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Austin community leaders learn, practice inclusion

There's a song in the musical "South Pacific" that confronts the realities of racism.

The lyrics to "You Have to be Carefully Taught" were written to explain prejudice to two mixed-race children on the island of Bali.

From them, the kids learned that prejudice, hatred and suspicion are handed down from generation to generation. Because of that, teaching toward the removal of such prejudice seems to be a never-ending process.

Nearly 70 years later, the process continues in Austin, in the form of an eight-week session for local leaders. In it, they were "carefully taught" how to be inclusive.

Leadership in Ethnically Diverse Communities, sponsored by the Blandin Foundation and the Hormel Foundation , focused on cultural competency and working with leaders of various ethnic groups.


"What we talk about is a vision for an 'intentionally inclusive community,'" said Julie Steiff, one of the trainers. "It doesn't happen automatically, and it doesn't happen unless you practice it,"

Thursday was the final class, where participants used their new-found knowledge to create projects with two criteria:

Contribute to the vision of an inclusive community, and build inclusion in the community.

The projects are designed to build intercultural confidence, Steiff said.

"We can't do projects until we have the confidence to build relationships across ethnic differences," she said. "We didn't even get to the diversity part until we created relationships, because stereotyping people works against being intentionally inclusive."

A relationship changes everything, she said, "because once you know someone, they aren't a mystery anymore, or scary anymore."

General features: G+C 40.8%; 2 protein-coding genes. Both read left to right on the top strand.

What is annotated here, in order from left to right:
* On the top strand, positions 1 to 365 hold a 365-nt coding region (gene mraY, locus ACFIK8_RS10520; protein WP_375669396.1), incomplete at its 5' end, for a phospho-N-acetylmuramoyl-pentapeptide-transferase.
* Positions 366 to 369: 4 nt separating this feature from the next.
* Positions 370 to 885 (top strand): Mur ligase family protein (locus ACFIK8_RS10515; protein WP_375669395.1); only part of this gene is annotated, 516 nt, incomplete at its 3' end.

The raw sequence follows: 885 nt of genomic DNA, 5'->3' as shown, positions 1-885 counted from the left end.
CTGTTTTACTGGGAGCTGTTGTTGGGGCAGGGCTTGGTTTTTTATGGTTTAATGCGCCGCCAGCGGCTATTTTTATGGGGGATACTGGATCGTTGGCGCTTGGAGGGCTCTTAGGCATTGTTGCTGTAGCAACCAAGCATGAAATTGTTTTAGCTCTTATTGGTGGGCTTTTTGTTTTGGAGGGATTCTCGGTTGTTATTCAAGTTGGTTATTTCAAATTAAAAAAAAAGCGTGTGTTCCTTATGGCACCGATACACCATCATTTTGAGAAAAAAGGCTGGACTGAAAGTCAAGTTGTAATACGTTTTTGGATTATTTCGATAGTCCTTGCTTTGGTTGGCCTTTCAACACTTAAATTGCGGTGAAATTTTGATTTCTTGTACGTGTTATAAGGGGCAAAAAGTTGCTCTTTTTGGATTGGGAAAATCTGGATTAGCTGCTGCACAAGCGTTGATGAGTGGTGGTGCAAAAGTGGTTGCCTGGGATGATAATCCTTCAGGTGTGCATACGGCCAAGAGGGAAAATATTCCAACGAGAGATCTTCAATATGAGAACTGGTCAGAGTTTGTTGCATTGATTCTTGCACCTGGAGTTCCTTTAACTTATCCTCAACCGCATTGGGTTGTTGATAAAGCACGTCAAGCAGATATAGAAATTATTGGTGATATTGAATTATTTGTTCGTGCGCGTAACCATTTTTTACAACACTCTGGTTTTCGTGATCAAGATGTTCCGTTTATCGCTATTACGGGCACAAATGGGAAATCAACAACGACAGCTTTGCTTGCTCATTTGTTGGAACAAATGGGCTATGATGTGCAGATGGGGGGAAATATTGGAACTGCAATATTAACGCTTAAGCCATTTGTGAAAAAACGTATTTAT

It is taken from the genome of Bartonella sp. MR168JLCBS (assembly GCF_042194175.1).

Homework during the two months included a scavenger hunt to encourage teamwork and inclusion, as well as an assignment to "do something fun together."

Ten years ago, Steiff said, a similar program in Austin drew 10-15 people, "all white. Today, there's about 100 people here — most of them non-white," she said. "It takes that long, and that much intentional work. Austin has been patient and persistent, and now (people in the minority) feel like they belong here."


Thursday's group included the nearly 50 class members, who were each invited to bring a guest.

"Austin turned out in such a big way that we had a waiting list," said Valerie Shangreaux, director of the Blandin Leadership programs. "It's obviously a community that's very passionate about this, in stepping up and saying, we want to be a welcoming community."

But it's not over, she cautioned.

"In any community grappling with diversity, work has been done that needs to be recognized and celebrated," Shangreaux said, "but there's always more to do."

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